Chronic illness: The blame game

When you are healthy and suddenly become chronically ill there are a lot of adjustments that we have to make. When we are chronically ill and become worse, again we have to find that place of acceptance and coping.

But sometimes we blame ourselves. Like it was something we could have avoided. Like our body has betrayed us in some way. And sometimes this leads to denial where we try to continue on as we were, but then feel the price of doing that.

We know we are not to blame. We know that logically. But that doesn’t stop us from punishing ourselves for being chronically ill.

Chronic illness: The blame game

We punish ourselves in so many ways. Too many ways. Sometimes internalizing the stigma we hear from others that tell us we should blame ourselves.

Guilt

I have to tell you the guilt that you couldn’t make a plan or can’t work or can’t be as functional as you want is implied blame. If I do something wrong, I am to blame and I should feel guilty. But we did nothing wrong. We are not to blame. We should never feel guilty for self-care and taking care of our wellbeing.

Guilt is just completely unnecessary but we Feel it all the time. Because we compare ourselves to our ‘old self’, ‘other people’, our ‘fictional self in a fictional future we will never have’ and ‘what society tells us we should be’.

Failure to meet expectations

There are times when we fail to meet what our expectations are. What society’s expectations are. Or the expectations of others… such as the workplace. And Yes, guilt dives in here too. And so does Shame. I feel ashamed I cannot be the person I Ought to be. Or Should be. And maybe if I just pushed through the pain harder and longer… I would be the person I should be. But instead, we fail more because we have exceeded our limits immensely and we often get sicker from the physical, mental, and emotional stresses of that. And we punish ourselves for it.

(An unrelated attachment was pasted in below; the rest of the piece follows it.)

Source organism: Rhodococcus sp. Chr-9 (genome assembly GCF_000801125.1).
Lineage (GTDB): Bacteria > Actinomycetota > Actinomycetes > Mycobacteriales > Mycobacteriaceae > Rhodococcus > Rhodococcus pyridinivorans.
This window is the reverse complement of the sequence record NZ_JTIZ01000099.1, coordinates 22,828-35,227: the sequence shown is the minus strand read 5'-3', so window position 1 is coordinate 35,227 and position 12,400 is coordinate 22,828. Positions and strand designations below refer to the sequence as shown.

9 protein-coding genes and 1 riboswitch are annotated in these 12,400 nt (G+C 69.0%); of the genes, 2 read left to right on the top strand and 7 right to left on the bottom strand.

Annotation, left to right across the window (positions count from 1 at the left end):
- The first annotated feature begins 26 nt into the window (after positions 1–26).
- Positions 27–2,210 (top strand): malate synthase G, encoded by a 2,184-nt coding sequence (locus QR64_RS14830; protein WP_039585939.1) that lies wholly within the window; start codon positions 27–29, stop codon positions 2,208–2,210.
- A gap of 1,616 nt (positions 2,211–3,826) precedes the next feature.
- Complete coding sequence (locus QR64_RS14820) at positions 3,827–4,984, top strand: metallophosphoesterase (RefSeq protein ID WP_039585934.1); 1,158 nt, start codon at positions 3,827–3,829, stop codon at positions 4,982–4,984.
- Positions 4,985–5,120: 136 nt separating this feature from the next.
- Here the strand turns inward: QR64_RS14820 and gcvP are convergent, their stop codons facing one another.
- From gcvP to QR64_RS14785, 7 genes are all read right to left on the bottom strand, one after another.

Until we accept realistic goals and expectations… and that, my friends, is hard to maintain. We have goals and ambitions. And not being able to achieve certain things makes us blame ourselves and our bodies and makes us feel weak.

Weakness

We often blame ourselves for not being strong enough. That we can’t cope emotionally or mentally sometimes, makes us feel like it is our own weakness for not being able to cope. And we feel weak for not being able to ‘push through’. We know other people with chronic illness, even the same illness, do work for example. And we might not be. So surely that is on us, right? No. Illnesses vary in intensity and symptoms and comorbids, none of us are the same. Jobs vary in accommodation, stress, and atmosphere… some may be toxic and we get sicker in them. And some people Must work, it isn’t their choice, they don’t function fully to their or others expectations and it is painful, frustrating, and takes a massive toll… but they must, so they do. We are not weak for not being able to cope well sometimes, with a constant, relentless stressor in our lives that hits us physically, mentally, and emotionally. And we are not weak for being unable to work temporarily or permanently.

Stigma of others

We all get helpful suggestions but sometimes those suggestions are in line with blaming us for not curing ourselves. And sometimes people say ‘why are you so much worse when so and so is fine with such and such’ and again that is blaming us for being ill and not respond to such and such. And this can stick to us. We begin to try all sorts of things because surely something will work and we can ‘fix it’ but we can’t. Their blame makes us feel weak, unworthy, guilty, and useless. If they think you are not doing enough they imply you are lazy and then you wonder… am I? Maybe I can push through? Maybe I am just lazy? And that is just wrong because they cannot comprehend existing constantly with chronic illness and the pacing that needs to occur for us to survive. And to turn that on ourselves is harmful, as we may want to push more and more to prove them wrong. The stigma of others is brutal. We hear it, we internalize it… and sometimes we believe it.

And other ways as well. When we deeply blame ourselves and our bodies, it leaks out in thoughts and ways to punish ourselves for this perceived weakness. It can come out in so many ways. All stemming from this blame, or even shame, of being chronically ill. But people get ill. And we have to cope with that.

All of it is forms of punishment and blame we place on ourselves. But we have a disease (or syndrome or condition) it isn’t a decision. I am not going to say we can get rid of all this only that it is good to be aware we are blaming ourselves for something out of our control. And instead, we should have some self-compassion and understanding of our limits. So when we feel this way maybe we should think about why and then turn the thought around to ‘This isn’t easy. This is hard. I have to take care with myself and there is nothing wrong with that’.

See other posts:

Guilty of being chronically ill

The story we tell ourselves

Do you feel like a failure
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